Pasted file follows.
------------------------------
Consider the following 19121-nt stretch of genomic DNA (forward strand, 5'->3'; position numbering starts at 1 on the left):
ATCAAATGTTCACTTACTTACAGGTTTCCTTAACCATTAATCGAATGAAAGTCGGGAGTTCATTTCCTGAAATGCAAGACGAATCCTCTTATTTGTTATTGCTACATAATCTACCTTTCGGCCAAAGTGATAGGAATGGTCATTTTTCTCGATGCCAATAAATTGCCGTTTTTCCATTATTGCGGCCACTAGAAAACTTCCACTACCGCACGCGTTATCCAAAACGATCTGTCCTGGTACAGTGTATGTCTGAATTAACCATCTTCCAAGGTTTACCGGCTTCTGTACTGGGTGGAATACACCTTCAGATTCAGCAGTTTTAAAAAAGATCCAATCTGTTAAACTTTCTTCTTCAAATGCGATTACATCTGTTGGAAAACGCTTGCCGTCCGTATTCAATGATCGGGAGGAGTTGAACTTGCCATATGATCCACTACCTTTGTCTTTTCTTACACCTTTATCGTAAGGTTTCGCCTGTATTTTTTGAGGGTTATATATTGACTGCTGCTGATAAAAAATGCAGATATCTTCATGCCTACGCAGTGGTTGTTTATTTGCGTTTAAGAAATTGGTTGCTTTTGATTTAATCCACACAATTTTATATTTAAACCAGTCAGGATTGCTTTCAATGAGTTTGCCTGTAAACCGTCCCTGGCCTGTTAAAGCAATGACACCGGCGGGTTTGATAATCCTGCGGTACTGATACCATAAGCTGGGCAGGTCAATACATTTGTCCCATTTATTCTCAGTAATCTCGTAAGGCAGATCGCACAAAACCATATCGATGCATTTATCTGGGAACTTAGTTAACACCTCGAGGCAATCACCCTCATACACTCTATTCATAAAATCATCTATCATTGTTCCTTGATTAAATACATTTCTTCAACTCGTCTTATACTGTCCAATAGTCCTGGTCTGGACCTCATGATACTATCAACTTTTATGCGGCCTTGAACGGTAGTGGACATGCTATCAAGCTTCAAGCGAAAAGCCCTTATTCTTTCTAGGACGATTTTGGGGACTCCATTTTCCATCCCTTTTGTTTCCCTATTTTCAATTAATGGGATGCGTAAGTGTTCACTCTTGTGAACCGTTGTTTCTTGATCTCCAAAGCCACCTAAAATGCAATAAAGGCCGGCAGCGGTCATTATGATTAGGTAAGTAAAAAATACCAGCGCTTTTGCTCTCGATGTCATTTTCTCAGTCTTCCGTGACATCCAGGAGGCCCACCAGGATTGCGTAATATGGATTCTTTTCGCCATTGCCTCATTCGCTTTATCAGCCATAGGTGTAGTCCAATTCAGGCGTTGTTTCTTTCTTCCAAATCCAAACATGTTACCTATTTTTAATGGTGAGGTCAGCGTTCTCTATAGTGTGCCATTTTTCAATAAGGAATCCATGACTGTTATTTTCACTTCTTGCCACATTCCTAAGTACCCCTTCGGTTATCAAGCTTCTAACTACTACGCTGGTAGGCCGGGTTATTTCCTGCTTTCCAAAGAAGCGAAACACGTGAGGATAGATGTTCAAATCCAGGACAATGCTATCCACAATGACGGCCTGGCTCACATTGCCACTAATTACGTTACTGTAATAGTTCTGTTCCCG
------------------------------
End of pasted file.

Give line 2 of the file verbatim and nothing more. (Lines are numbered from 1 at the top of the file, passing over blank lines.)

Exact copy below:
ATCAAATGTTCACTTACTTACAGGTTTCCTTAACCATTAATCGAATGAAAGTCGGGAGTTCATTTCCTGAAATGCAAGACGAATCCTCTTATTTGTTATTGCTACATAATCTACCTTTCGGCCAAAGTGATAGGAATGGTCATTTTTCTCGATGCCAATAAATTGCCGTTTTTCCATTATTGCGGCCACTAGAAAACTTCCACTACCGCACGCGTTATCCAAAACGATCTGTCCTGGTACAGTGTATGTCTGAATTAACCATCTTCCAAGGTTTACCGGCTTCTGTACTGGGTGGAATACACCTTCAGATTCAGCAGTTTTAAAAAAGATCCAATCTGTTAAACTTTCTTCTTCAAATGCGATTACATCTGTTGGAAAACGCTTGCCGTCCGTATTCAATGATCGGGAGGAGTTGAACTTGCCATATGATCCACTACCTTTGTCTTTTCTTACACCTTTATCGTAAGGTTTCGCCTGTATTTTTTGAGGGTTATATATTGACTGCTGCTGATAAAAAATGCAGATATCTTCATGCCTACGCAGTGGTTGTTTATTTGCGTTTAAGAAATTGGTTGCTTTTGATTTAATCCACACAATTTTATATTTAAACCAGTCAGGATTGCTTTCAATGAGTTTGCCTGTAAACCGTCCCTGGCCTGTTAAAGCAATGACACCGGCGGGTTTGATAATCCTGCGGTACTGATACCATAAGCTGGGCAGGTCAATACATTTGTCCCATTTATTCTCAGTAATCTCGTAAGGCAGATCGCACAAAACCATATCGATGCATTTATCTGGGAACTTAGTTAACACCTCGAGGCAATCACCCTCATACACTCTATTCATAAAATCATCTATCATTGTTCCTTGATTAAATACATTTCTTCAACTCGTCTTATACTGTCCAATAGTCCTGGTCTGGACCTCATGATACTATCAACTTTTATGCGGCCTTGAACGGTAGTGGACATGCTATCAAGCTTCAAGCGAAAAGCCCTTATTCTTTCTAGGACGATTTTGGGGACTCCATTTTCCATCCCTTTTGTTTCCCTATTTTCAATTAATGGGATGCGTAAGTGTTCACTCTTGTGAACCGTTGTTTCTTGATCTCCAAAGCCACCTAAAATGCAATAAAGGCCGGCAGCGGTCATTATGATTAGGTAAGTAAAAAATACCAGCGCTTTTGCTCTCGATGTCATTTTCTCAGTCTTCCGTGACATCCAGGAGGCCCACCAGGATTGCGTAATATGGATTCTTTTCGCCATTGCCTCATTCGCTTTATCAGCCATAGGTGTAGTCCAATTCAGGCGTTGTTTCTTTCTTCCAAATCCAAACATGTTACCTATTTTTAATGGTGAGGTCAGCGTTCTCTATAGTGTGCCATTTTTCAATAAGGAATCCATGACTGTTATTTTCACTTCTTGCCACATTCCTAAGTACCCCTTCGGTTATCAAGCTTCTAACTACTACGCTGGTAGGCCGGGTTATTTCCTGCTTTCCAAAGAAGCGAAACACGTGAGGATAGATGTTCAAATCCAGGACAATGCTATCCACAATGACGGCCTGGCTCACATTGCCACTAATTACGTTACTGTAATAGTTCTGTTCCCG